GENEVA, Switzerland, Oct. 24 (UPI) -- Greenhouse gas emissions rose to a symbolic high last year and are at levels more than 40 percent higher than before the Industrial Revolution, a report said.
The World Meteorological Organization reported that carbon dioxide, a potent greenhouse gas, reached 400 parts per million in the atmosphere last year for the first time on record. That represents a level that's 44 percent higher than pre-Industrial Revolution levels.
In the 15 years since 1990, there was a 37 percent increase in the warming impact on the climate because of the atmospheric influence of greenhouse gases like CO2, methane and nitrous oxide. WMO Secretary-General Petteri Taalas said in a statement some of the warming was attributed to a recent El Nino weather pattern, though patterns that suggest a warming climate were apparent.
"The real elephant in the room is carbon dioxide, which remains in the atmosphere for thousands of years and in the oceans for even longer," he said. "Without tackling CO2 emissions, we cannot tackle climate change."
The report comes less than a month after major support built up behind last year's Paris climate agreement, which calls on the global community to take action to address threats posed by a warming climate by cutting their emissions.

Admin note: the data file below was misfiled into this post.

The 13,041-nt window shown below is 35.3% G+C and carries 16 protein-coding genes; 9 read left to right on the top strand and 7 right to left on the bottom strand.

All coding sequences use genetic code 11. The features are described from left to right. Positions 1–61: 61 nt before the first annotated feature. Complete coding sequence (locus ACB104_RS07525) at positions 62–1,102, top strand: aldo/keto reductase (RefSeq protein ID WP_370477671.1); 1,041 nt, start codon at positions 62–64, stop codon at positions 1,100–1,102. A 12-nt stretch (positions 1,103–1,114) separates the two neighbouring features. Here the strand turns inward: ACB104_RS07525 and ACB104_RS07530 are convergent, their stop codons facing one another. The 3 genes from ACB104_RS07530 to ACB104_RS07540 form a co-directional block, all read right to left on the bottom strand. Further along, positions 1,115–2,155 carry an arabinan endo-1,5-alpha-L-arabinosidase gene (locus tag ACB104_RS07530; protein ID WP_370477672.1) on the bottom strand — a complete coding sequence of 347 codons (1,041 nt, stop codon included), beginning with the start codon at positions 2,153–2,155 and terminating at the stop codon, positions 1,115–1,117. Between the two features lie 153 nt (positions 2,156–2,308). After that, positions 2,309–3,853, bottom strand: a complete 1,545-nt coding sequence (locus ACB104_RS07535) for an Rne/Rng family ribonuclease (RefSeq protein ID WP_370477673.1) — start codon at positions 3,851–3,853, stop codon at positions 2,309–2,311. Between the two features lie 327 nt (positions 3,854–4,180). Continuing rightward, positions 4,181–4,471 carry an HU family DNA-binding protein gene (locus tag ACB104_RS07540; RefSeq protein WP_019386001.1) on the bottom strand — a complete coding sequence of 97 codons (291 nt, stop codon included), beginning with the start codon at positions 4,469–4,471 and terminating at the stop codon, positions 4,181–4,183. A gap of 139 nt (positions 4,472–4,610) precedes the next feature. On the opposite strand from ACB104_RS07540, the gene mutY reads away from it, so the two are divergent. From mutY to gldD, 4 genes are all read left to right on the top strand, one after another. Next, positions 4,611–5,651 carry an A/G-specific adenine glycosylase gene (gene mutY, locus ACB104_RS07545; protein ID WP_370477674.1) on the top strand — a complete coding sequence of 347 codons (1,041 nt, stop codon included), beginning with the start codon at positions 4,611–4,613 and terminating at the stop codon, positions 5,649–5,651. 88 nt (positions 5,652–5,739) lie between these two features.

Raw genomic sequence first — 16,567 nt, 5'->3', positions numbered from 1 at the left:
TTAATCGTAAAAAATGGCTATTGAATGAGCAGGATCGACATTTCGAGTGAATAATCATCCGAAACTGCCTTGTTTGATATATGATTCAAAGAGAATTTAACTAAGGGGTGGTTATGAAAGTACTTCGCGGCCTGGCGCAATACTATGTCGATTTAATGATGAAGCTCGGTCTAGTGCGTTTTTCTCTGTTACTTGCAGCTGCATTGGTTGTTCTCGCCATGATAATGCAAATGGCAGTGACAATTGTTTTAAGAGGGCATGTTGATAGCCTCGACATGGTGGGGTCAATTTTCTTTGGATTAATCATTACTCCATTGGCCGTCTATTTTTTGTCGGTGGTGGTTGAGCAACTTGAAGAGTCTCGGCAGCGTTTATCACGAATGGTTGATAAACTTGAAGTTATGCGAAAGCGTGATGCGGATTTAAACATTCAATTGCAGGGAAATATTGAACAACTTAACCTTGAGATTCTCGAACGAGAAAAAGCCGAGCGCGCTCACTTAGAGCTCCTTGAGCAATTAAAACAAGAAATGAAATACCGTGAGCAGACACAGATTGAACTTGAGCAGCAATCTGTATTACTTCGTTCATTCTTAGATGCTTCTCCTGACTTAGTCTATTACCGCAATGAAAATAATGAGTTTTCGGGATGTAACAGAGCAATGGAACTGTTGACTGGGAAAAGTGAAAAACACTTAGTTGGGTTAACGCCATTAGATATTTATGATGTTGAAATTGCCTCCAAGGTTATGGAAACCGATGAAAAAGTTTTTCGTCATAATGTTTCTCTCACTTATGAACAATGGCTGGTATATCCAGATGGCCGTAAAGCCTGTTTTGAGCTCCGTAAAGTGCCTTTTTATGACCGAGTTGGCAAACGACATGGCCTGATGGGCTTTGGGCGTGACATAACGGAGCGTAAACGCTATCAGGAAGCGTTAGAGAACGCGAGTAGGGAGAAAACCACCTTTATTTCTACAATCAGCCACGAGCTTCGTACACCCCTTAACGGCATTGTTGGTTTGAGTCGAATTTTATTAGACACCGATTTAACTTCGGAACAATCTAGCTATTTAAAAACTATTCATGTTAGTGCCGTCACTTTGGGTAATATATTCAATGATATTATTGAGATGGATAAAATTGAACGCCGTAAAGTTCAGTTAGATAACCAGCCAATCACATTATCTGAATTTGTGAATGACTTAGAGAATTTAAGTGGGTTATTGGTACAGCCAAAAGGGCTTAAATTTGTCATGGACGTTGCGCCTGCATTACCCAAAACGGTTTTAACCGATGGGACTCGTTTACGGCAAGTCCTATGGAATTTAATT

Under the terms of the agreement, wealthier nations like China and the United States are expected to help finance the shift to a low-carbon economy in poor, developing nations.
Younghoon David Kim, the chairman of the World Energy Council who began his three-year term Monday, congratulated outgoing U.N. Secretary-General Ban Ki-moon for steering the Paris agreement forward.
"Secretary General Ban has overseen a grand transition in the way in which we view energy," the WEC leader said.
The U.N. Environment Program said, however, that even if all the commitments under the agreement materialize, emissions levels by 2030 could still potentially lead to a global average temperature increase of more than 3 degrees Celsius.
The WMO chief said last year marked a new high point in the debate over climate change, as evidenced by the Paris agreement.
"But it will also make history as marking a new era of climate change reality with record high greenhouse gas concentrations," he said.
U.S. President Barack Obama and Chinese President Xi Jinping said this year they were committed to signing the Paris agreement. In a contentious election year, neither major party candidate in the United States has put much emphasis on climate issues during their campaigns.